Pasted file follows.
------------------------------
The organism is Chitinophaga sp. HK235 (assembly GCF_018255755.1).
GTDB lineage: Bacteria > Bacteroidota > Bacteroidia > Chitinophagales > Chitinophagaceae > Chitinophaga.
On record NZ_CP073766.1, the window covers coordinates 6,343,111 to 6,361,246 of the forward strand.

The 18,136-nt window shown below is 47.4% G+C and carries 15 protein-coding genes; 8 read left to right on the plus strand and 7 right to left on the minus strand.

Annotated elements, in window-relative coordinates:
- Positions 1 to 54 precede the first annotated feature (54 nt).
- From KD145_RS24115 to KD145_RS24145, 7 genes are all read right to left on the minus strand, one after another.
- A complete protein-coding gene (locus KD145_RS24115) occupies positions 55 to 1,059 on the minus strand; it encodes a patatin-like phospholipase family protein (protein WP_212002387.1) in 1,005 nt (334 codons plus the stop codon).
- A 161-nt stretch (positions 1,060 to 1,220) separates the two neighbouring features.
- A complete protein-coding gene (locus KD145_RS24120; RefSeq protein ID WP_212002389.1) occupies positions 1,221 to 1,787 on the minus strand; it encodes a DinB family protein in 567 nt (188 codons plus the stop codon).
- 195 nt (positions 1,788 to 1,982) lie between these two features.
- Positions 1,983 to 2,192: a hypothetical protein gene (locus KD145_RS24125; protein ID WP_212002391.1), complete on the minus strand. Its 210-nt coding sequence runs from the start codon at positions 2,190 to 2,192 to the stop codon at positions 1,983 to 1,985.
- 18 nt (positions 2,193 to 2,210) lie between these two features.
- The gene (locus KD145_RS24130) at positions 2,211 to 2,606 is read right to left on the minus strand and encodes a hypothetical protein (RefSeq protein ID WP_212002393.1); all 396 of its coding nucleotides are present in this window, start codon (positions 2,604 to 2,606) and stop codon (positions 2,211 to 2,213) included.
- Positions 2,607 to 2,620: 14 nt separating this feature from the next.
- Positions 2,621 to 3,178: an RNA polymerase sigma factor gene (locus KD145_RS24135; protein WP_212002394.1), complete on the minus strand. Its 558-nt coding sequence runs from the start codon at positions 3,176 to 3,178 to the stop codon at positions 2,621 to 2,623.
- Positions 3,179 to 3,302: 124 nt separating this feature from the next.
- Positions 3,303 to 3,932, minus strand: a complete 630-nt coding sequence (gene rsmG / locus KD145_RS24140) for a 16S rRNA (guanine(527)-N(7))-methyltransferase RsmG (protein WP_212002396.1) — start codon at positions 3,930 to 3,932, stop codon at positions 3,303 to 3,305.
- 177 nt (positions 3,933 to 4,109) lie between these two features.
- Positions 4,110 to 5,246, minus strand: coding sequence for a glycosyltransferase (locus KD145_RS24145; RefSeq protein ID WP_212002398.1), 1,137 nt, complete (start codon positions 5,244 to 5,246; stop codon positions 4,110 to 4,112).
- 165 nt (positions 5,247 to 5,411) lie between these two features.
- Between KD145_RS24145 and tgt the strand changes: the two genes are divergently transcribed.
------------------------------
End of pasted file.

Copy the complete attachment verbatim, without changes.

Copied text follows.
The organism is Chitinophaga sp. HK235 (assembly GCF_018255755.1).
GTDB lineage: Bacteria > Bacteroidota > Bacteroidia > Chitinophagales > Chitinophagaceae > Chitinophaga.
On record NZ_CP073766.1, the window covers coordinates 6,343,111 to 6,361,246 of the forward strand.

The 18,136-nt window shown below is 47.4% G+C and carries 15 protein-coding genes; 8 read left to right on the plus strand and 7 right to left on the minus strand.

Annotated elements, in window-relative coordinates:
- Positions 1 to 54 precede the first annotated feature (54 nt).
- From KD145_RS24115 to KD145_RS24145, 7 genes are all read right to left on the minus strand, one after another.
- A complete protein-coding gene (locus KD145_RS24115) occupies positions 55 to 1,059 on the minus strand; it encodes a patatin-like phospholipase family protein (protein WP_212002387.1) in 1,005 nt (334 codons plus the stop codon).
- A 161-nt stretch (positions 1,060 to 1,220) separates the two neighbouring features.
- A complete protein-coding gene (locus KD145_RS24120; RefSeq protein ID WP_212002389.1) occupies positions 1,221 to 1,787 on the minus strand; it encodes a DinB family protein in 567 nt (188 codons plus the stop codon).
- 195 nt (positions 1,788 to 1,982) lie between these two features.
- Positions 1,983 to 2,192: a hypothetical protein gene (locus KD145_RS24125; protein ID WP_212002391.1), complete on the minus strand. Its 210-nt coding sequence runs from the start codon at positions 2,190 to 2,192 to the stop codon at positions 1,983 to 1,985.
- 18 nt (positions 2,193 to 2,210) lie between these two features.
- The gene (locus KD145_RS24130) at positions 2,211 to 2,606 is read right to left on the minus strand and encodes a hypothetical protein (RefSeq protein ID WP_212002393.1); all 396 of its coding nucleotides are present in this window, start codon (positions 2,604 to 2,606) and stop codon (positions 2,211 to 2,213) included.
- Positions 2,607 to 2,620: 14 nt separating this feature from the next.
- Positions 2,621 to 3,178: an RNA polymerase sigma factor gene (locus KD145_RS24135; protein WP_212002394.1), complete on the minus strand. Its 558-nt coding sequence runs from the start codon at positions 3,176 to 3,178 to the stop codon at positions 2,621 to 2,623.
- Positions 3,179 to 3,302: 124 nt separating this feature from the next.
- Positions 3,303 to 3,932, minus strand: a complete 630-nt coding sequence (gene rsmG / locus KD145_RS24140) for a 16S rRNA (guanine(527)-N(7))-methyltransferase RsmG (protein WP_212002396.1) — start codon at positions 3,930 to 3,932, stop codon at positions 3,303 to 3,305.
- 177 nt (positions 3,933 to 4,109) lie between these two features.
- Positions 4,110 to 5,246, minus strand: coding sequence for a glycosyltransferase (locus KD145_RS24145; RefSeq protein ID WP_212002398.1), 1,137 nt, complete (start codon positions 5,244 to 5,246; stop codon positions 4,110 to 4,112).
- 165 nt (positions 5,247 to 5,411) lie between these two features.
- Between KD145_RS24145 and tgt the strand changes: the two genes are divergently transcribed.